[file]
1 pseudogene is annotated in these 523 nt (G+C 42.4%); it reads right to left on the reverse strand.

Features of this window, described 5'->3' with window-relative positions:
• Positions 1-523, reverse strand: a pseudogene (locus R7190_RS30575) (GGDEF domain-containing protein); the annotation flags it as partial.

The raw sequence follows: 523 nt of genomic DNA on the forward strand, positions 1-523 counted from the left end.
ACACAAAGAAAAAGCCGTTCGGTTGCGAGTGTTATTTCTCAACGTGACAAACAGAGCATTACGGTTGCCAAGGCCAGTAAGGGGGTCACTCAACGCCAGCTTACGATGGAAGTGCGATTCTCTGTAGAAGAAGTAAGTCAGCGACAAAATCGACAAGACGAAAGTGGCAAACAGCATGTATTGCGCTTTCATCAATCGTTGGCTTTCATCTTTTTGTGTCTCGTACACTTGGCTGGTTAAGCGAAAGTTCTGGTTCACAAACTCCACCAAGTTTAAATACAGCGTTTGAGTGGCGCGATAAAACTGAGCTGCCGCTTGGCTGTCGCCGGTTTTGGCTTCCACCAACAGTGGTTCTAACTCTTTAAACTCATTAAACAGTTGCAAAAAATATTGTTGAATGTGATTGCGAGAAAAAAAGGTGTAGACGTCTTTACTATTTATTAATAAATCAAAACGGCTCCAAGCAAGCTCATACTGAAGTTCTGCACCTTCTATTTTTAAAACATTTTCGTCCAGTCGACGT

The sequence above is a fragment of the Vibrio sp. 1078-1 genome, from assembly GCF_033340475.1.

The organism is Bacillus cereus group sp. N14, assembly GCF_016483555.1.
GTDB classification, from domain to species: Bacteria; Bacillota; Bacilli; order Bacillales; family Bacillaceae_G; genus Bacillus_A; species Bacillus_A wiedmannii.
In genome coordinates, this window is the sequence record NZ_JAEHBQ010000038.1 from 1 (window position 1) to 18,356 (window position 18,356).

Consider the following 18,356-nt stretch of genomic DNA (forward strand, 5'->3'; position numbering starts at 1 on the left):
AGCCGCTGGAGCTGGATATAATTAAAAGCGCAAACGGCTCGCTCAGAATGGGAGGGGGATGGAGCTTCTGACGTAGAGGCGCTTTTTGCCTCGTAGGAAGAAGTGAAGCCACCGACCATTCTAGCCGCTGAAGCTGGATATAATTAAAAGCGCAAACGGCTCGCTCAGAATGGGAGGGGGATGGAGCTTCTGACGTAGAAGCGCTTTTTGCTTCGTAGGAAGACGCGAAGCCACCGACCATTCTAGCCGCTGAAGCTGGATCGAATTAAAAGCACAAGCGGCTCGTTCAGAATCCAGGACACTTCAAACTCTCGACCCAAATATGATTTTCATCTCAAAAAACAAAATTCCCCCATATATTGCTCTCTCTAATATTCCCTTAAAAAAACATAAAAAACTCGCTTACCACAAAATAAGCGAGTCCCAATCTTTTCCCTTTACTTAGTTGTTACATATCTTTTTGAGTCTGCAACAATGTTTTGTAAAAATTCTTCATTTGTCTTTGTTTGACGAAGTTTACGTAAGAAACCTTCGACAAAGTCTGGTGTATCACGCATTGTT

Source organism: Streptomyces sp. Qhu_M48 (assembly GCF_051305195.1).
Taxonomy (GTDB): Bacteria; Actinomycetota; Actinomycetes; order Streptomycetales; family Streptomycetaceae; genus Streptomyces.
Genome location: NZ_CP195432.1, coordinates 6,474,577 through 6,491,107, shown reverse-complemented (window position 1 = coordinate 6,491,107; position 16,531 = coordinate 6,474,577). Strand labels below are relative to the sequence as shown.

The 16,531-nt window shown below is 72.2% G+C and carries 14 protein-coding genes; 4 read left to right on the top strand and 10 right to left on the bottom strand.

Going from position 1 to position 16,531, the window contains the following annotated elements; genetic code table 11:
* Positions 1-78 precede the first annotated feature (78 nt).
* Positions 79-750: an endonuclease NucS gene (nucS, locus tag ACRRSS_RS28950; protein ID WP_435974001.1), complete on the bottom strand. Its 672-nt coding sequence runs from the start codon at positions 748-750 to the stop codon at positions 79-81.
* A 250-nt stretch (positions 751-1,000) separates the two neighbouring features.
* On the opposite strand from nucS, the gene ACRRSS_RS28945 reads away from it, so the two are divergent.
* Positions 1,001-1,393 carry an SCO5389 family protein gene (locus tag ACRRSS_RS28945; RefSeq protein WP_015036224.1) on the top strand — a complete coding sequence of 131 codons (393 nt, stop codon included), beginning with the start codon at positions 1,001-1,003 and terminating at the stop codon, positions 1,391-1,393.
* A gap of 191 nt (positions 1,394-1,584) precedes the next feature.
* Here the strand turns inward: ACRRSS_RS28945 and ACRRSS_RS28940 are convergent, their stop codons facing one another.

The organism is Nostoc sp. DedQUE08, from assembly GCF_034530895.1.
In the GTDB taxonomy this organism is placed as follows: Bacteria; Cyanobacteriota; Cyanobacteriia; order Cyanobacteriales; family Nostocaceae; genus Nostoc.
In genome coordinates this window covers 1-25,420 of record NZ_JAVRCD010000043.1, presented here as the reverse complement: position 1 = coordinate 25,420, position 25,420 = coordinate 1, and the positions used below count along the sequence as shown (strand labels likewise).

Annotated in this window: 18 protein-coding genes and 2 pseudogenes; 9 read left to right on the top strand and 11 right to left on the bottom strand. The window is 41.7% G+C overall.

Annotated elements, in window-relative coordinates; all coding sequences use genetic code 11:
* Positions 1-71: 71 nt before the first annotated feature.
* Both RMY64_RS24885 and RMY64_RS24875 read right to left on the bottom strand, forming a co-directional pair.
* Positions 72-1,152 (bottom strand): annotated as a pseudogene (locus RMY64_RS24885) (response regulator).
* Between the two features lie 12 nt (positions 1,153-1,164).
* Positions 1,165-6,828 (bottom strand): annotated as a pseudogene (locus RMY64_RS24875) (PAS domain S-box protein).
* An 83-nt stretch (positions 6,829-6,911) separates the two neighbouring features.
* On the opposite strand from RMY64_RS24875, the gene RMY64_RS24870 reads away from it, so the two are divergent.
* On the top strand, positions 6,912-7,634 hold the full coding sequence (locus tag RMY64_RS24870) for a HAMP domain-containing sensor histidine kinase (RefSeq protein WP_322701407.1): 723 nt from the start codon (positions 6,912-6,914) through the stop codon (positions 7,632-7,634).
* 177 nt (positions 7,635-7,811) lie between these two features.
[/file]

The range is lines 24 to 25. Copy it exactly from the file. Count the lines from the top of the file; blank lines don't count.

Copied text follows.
The organism is Nostoc sp. DedQUE08, from assembly GCF_034530895.1.
In the GTDB taxonomy this organism is placed as follows: Bacteria; Cyanobacteriota; Cyanobacteriia; order Cyanobacteriales; family Nostocaceae; genus Nostoc.